Corso Coffee quietly closed shop in mid-August after just over two years at the Shops Buckhead Atlanta. I discovered this fact last week when I was scheduled to meet someone there and neither of us was aware that Corso was no longer open for business.
While store openings are a much heralded occasion, the closings slip by without much fanfare. This has particularly been the case at the Shops Buckhead Atlanta, the upscale retail development that officially opened in fall 2014.
The upscale coffee bar, a transplant from New York City, opened in December 2014 just a few months after the grand opening of the high-end, mixed-use development.
Corso, which will be replaced later this season by a new coffee concept — the Mourning Dove from Revelator Coffee, is one of several retail/restaurant casualties at the Shops Buckhead Atlanta.
In 2016, Raised Palate Restaurants group closed American Food and Beverage and Thirteen Pies (subsequently replaced by Taverna). The closures were reportedly part of a change in corporate strategy.
On the retail side, the development has lost Helmut Lang and Scoop NYC, the brand that redefined boutique shopping for a new generation, which shuttered its Buckhead location along with all of its other locations.
This was followed by the short life of North Carolina based Urbana Wellness Spa and Denim & Soul, a denim focused boutique that has franchise locations across the country. This spring, Kit and Ace, shuttered all of its stores including locations at the Shops Buckhead Atlanta and Ponce City Market.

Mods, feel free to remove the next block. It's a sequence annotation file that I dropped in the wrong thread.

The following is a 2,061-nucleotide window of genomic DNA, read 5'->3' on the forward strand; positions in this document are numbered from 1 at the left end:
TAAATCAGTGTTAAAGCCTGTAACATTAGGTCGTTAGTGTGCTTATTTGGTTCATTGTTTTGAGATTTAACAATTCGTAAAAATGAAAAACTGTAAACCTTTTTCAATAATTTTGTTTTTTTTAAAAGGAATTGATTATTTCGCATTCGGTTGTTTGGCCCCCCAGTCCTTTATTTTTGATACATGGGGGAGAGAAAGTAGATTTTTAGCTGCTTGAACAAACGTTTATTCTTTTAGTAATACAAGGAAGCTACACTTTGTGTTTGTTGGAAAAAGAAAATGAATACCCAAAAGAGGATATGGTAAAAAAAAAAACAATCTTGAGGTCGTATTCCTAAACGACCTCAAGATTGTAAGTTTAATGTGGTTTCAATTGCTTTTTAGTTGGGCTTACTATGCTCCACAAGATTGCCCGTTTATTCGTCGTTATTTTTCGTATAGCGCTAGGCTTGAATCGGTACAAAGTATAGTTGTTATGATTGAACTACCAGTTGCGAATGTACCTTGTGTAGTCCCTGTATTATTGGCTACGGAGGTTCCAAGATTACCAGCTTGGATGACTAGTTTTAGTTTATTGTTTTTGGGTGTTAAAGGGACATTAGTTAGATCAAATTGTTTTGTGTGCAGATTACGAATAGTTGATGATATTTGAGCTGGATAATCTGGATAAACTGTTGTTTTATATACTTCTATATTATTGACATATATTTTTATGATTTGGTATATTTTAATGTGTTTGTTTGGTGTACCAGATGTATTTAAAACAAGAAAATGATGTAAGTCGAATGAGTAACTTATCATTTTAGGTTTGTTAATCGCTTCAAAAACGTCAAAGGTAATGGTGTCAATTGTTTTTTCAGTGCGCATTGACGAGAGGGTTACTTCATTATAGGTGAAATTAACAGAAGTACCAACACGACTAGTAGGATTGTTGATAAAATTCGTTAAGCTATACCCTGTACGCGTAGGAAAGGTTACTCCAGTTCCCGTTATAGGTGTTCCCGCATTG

The Shops Buckhead Atlanta has worked to expand its offerings including a few more moderate retail shops scattered among the luxury brands such as Hermes, Dior and Tom Ford. Stores such as Cos, Joie and Planet Blue have thus far held their own among the more luxe brands that survive with a solid client base.
The development has also introduced a range of fitness boutiques, service upgrades such as personal shopping and three-hour complimentary parking (with validation) and an annual fall shopping/style event called Style South.
Still, there has been continued speculation that this six blocks of upscale shopping in Buckhead is living on borrowed time.
Bisnow, a commercial real estate website, recently wondered “Is Luxury Losing Its Luster At The Shops Buckhead Atlanta?”
The story suggests that a lack of foot traffic and high retail rents, and perhaps a limited appetite for luxury shopping among millennials, are at the heart of the development’s problems.
Lawsuits filed by the Shops Buckhead Atlanta developer Oliver McMillan against former tenants for unpaid rents show pricing that ranged from about $50/SF up to $90/SF early in the leases, reports Bisnow. Those rents may have gone up to as much $100/SF by year 10 of the lease.
According to the story, those rates are comparable to the $50/SF to $70/SF retail rental rates at Lenox Square (with an added $20/ SF for extra expenses), but well above the average Atlanta retail rent of $12/SF, quoted in a recent Colliers International report.
But Lenox Square has the kind of foot traffic that retailers in the Shops Buckhead Atlanta just don’t see on a daily basis and that could make it hard for smaller boutiques to justify paying higher rents, said local experts quoted in the story.
While the closures at the Shops Buckhead Atlanta can mostly be summed up as the result of brands making the decision to shut multiple stores across the country or smaller operations that have struggled to gain a foothold in the market, it is unclear what that means for the future mix of retailers.